How to track down and cure instrument and sender unit faults
Incorrect dashboard readouts can be more than just a nuisance. They can cry wolf about low fuel and overheating – or they can keep schtum about these issues and lead to a long walk home.
Various systems are commonly found behind classic dashboards, and various things can go wrong with each of them. The good news is that faults are generally easy to track down and straightforward to put right. This feature shows you how to check the whole system from dashboard to sender and looks at many of the common problems you might find. It complements the feature in the February 2017 issue of Practical Classics, which demonstrated how to repair the instruments themselves.
Older Lucas systems use a ‘voltage stabiliser’ – a small box on the back of the instrument panel with two connections: B (battery) and I (instrument). This sends a steady 10V input to the instruments to iron out differences in the dynamo output voltage between tickover and higher engine speeds. Check the output voltage with the instruments connected as a first step when diagnosing wrong readings or if all the instruments are dead. The regulator must have a good earth (usually through the mounting screw). Use a multimeter to test it – don’t use a test lamp to spark-test it by earthing its output.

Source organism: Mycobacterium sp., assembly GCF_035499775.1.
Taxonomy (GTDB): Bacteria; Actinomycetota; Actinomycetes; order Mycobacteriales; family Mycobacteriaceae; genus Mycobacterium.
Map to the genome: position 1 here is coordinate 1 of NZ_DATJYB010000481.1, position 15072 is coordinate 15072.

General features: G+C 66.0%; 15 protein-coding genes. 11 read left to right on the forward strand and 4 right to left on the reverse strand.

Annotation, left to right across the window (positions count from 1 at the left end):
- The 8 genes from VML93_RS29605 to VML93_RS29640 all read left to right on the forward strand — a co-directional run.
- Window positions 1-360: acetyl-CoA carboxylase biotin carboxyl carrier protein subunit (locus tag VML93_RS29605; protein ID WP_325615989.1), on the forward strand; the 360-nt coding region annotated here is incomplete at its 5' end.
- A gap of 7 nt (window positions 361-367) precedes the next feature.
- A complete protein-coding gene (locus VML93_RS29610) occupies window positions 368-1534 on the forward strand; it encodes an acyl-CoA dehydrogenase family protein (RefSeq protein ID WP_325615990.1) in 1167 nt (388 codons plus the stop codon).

Most sender units have two connections – one to the gauge and one to earth (or it may be earthed through its fitting, bolted to the engine, etc). We refer to the ‘input from’ or ‘output of’ the sender in this feature. This isn’t scientifically correct, but it’s an easy concept to work with.
A wiring diagram can be a handy faultfinding aid.